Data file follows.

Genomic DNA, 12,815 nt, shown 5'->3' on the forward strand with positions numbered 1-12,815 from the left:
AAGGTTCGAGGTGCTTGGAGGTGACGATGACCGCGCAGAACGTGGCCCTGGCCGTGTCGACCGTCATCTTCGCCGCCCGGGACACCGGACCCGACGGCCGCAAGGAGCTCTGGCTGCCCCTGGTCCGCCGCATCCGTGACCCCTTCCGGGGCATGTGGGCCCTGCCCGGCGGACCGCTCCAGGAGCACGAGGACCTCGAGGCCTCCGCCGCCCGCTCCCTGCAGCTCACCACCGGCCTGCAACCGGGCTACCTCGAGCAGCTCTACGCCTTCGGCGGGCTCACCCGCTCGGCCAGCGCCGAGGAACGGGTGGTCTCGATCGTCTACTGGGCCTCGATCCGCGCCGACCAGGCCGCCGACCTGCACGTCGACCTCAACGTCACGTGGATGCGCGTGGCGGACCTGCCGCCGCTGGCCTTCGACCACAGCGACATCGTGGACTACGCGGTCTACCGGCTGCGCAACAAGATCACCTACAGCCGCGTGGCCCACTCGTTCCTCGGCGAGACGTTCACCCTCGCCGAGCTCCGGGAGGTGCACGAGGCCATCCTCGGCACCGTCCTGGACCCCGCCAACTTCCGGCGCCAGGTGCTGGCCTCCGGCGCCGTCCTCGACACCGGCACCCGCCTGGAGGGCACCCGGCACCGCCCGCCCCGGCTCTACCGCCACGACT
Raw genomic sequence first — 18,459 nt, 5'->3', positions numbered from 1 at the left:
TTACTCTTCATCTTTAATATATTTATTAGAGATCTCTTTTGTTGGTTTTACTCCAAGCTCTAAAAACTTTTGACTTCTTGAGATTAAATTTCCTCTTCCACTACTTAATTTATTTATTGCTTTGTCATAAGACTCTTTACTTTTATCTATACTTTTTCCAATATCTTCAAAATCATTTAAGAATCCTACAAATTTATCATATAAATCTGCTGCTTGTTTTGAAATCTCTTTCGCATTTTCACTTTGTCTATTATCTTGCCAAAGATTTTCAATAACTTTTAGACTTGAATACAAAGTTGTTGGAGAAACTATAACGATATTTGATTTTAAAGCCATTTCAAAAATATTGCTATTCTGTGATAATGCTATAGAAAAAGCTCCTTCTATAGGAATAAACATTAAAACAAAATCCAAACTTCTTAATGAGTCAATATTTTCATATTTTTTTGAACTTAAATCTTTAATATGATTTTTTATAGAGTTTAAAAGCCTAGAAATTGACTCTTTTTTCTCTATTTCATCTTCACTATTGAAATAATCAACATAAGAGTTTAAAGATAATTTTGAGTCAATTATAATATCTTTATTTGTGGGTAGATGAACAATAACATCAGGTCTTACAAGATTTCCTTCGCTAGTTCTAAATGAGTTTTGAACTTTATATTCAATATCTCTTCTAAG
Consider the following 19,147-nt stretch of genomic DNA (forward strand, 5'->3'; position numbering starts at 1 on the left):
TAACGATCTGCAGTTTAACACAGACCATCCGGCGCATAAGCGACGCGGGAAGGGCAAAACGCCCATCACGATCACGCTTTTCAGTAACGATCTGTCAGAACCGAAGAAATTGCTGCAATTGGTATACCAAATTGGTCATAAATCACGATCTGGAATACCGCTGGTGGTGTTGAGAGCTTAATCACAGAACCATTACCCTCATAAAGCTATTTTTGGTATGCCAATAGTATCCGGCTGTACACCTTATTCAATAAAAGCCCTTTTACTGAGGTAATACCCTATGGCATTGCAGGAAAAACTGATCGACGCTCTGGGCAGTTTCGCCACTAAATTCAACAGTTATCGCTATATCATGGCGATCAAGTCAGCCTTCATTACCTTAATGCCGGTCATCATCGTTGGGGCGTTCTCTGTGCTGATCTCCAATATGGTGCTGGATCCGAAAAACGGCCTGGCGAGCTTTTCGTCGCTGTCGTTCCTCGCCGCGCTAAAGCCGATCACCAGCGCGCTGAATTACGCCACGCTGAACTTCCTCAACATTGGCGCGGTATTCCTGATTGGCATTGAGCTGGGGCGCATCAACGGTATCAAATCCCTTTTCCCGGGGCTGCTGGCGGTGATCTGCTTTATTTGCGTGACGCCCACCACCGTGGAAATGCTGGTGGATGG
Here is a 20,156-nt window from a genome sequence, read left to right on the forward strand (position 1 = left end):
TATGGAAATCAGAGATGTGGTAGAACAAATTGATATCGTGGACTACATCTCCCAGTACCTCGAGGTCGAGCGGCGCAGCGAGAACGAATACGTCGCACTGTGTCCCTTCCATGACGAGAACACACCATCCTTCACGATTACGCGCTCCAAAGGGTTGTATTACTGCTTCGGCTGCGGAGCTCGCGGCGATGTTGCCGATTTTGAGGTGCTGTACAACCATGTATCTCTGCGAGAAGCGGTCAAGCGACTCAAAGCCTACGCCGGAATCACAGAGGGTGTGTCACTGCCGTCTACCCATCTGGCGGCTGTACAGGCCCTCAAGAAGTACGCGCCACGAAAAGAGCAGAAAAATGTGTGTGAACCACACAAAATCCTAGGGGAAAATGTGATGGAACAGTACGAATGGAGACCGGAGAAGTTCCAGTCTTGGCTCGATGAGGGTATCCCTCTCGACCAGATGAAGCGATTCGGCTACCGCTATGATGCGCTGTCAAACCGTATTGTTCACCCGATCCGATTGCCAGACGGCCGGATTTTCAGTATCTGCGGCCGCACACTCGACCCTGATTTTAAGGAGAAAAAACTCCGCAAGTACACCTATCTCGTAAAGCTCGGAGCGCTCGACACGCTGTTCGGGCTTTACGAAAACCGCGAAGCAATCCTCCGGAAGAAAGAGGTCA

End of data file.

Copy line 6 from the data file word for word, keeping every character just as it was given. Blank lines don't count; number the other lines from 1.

TAACGATCTGCAGTTTAACACAGACCATCCGGCGCATAAGCGACGCGGGAAGGGCAAAACGCCCATCACGATCACGCTTTTCAGTAACGATCTGTCAGAACCGAAGAAATTGCTGCAATTGGTATACCAAATTGGTCATAAATCACGATCTGGAATACCGCTGGTGGTGTTGAGAGCTTAATCACAGAACCATTACCCTCATAAAGCTATTTTTGGTATGCCAATAGTATCCGGCTGTACACCTTATTCAATAAAAGCCCTTTTACTGAGGTAATACCCTATGGCATTGCAGGAAAAACTGATCGACGCTCTGGGCAGTTTCGCCACTAAATTCAACAGTTATCGCTATATCATGGCGATCAAGTCAGCCTTCATTACCTTAATGCCGGTCATCATCGTTGGGGCGTTCTCTGTGCTGATCTCCAATATGGTGCTGGATCCGAAAAACGGCCTGGCGAGCTTTTCGTCGCTGTCGTTCCTCGCCGCGCTAAAGCCGATCACCAGCGCGCTGAATTACGCCACGCTGAACTTCCTCAACATTGGCGCGGTATTCCTGATTGGCATTGAGCTGGGGCGCATCAACGGTATCAAATCCCTTTTCCCGGGGCTGCTGGCGGTGATCTGCTTTATTTGCGTGACGCCCACCACCGTGGAAATGCTGGTGGATGG